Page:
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April 4, 2012 at 5:14 pm #602761
I contacted Metro regarding the cost per trip on Metro Access. They identified a cost per trip of $40 that they charge the users a $1.25; only about 3% of the cost to provide the service This subsidy level is far too high and forces Metro to cut other services. Fair box revenue should provide a much greater % (3% is clearly too low) of the cost of the service.April 4, 2012 at 6:11 pm #753781April 4, 2012 at 6:50 pm #753782
Access vans are not for the general public. They are for disabled, mostly low income people. A lot of these people would no longer be able to utilize the vans if the fare was raised. Again, I say, it’s not always about the almighty dollar.April 4, 2012 at 7:14 pm #753783
metro can legally charge the same fares as they do for other riders, $2.25/$2.50. the $1.25 charged is unreasonably too low for a ride that costs $40 to provide.April 4, 2012 at 8:33 pm #753784
Okay, so let those that can’t afford that amount, to get to and from their doctor appointments just stay at home and die, and rot!
MikeApril 4, 2012 at 9:07 pm #753785
I’ve always wondered who rides the Access buses vs. using the ramp on the regular buses and what, if any, the requirments / restrictions to riding Access are.
Anyone know?April 4, 2012 at 10:00 pm #753786
Mrs. Sparkles, this is the info on how to qualify for the ADA Paratransit Program, which is required to use Access: http://metro.kingcounty.gov/tops/accessible/paratransit.html In a nutshell, you need medical evaluation of a disability that prevents you from riding the regular bus and requires medical evaluation to prove the need.April 5, 2012 at 12:49 am #753787
when I was without a car I went through the process of being evaluated to be allowed to use the access van. First, one has to be disabled in some way. I have End Stage Renal Disease, considered a disability. I had to go to the office at Harborview and be evaluated to make sure that I have enough mobility to manage the van steps, to be able to get in and out of the seats on the van. There is also a lift on the vans for wheel chairs and mobility scooters. I don’t recall being asked about income..but I did have to provide health history.April 5, 2012 at 5:46 am #753788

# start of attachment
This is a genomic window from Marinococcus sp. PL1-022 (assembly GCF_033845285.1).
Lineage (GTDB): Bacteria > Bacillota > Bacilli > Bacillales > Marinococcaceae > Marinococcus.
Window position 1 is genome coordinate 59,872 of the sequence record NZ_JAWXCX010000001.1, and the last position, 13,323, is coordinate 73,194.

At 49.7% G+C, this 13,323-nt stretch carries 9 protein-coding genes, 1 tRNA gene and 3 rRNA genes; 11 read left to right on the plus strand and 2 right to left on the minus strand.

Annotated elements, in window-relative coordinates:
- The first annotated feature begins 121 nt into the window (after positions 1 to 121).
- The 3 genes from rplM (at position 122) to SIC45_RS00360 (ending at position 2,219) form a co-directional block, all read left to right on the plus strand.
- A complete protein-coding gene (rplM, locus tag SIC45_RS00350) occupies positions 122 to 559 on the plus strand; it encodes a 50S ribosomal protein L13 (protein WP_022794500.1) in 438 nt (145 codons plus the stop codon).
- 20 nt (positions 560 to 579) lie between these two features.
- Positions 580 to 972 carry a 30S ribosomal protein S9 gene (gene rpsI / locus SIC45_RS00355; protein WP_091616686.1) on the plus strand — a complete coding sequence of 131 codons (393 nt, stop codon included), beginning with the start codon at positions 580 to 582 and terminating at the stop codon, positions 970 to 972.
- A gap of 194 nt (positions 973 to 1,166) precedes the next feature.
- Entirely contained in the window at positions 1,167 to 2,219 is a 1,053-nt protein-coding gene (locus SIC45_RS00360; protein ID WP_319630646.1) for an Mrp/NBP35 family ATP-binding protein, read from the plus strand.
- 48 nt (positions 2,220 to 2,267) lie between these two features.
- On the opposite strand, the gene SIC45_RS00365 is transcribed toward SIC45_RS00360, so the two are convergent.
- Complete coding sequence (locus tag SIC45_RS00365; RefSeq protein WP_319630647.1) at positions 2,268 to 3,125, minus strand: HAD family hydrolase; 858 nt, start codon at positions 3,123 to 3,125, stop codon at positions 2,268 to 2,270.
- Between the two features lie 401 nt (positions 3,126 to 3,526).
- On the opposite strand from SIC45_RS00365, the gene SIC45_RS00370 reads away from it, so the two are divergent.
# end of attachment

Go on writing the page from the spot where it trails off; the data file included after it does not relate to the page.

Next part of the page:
The federal Americans with Disabilities Act of 1990 (ADA) is a civil rights law that, among other things, requires equal access to public transportation for persons with disabilities.
It does not require the service be provided essentially for free. The fair box revenue % of service cost for Metro Access is unreasonably low (3%) and Metro is forced to cut other services to other system users.April 5, 2012 at 6:42 am #753789
My grandparents used the Snohomish County version of Access (DART) when they became physically unable to drive. There was a lengthy application process to even be considered for ridership. It was an exceptional program that allowed them to get out of their house.
However, I agree they should at least be charging the normal bus fare.April 5, 2012 at 6:44 am #753790April 5, 2012 at 7:24 pm #753791
horsegrly, the regular metro bus fare for someone who qualifies as disabled is $0.75 per ride. So Access (which also serves the disabled) is already charging more than that at $1.25 per ride.April 6, 2012 at 9:49 pm #753792
Thanks for the education all. And now that I’m better educated I have an informed opinion; I don’t think the fares are “unreasonably” low. Even if you are not suffering financially, disablities of the type necessary to qualify come with added costs that the able bodied never have to think about…so I think the low fares level the financial playing field a wee bit.
Yes it bites that there’s not enough funding, so that access causes cuts to regular Metro services, but I think it’s a reasonable subsidy.
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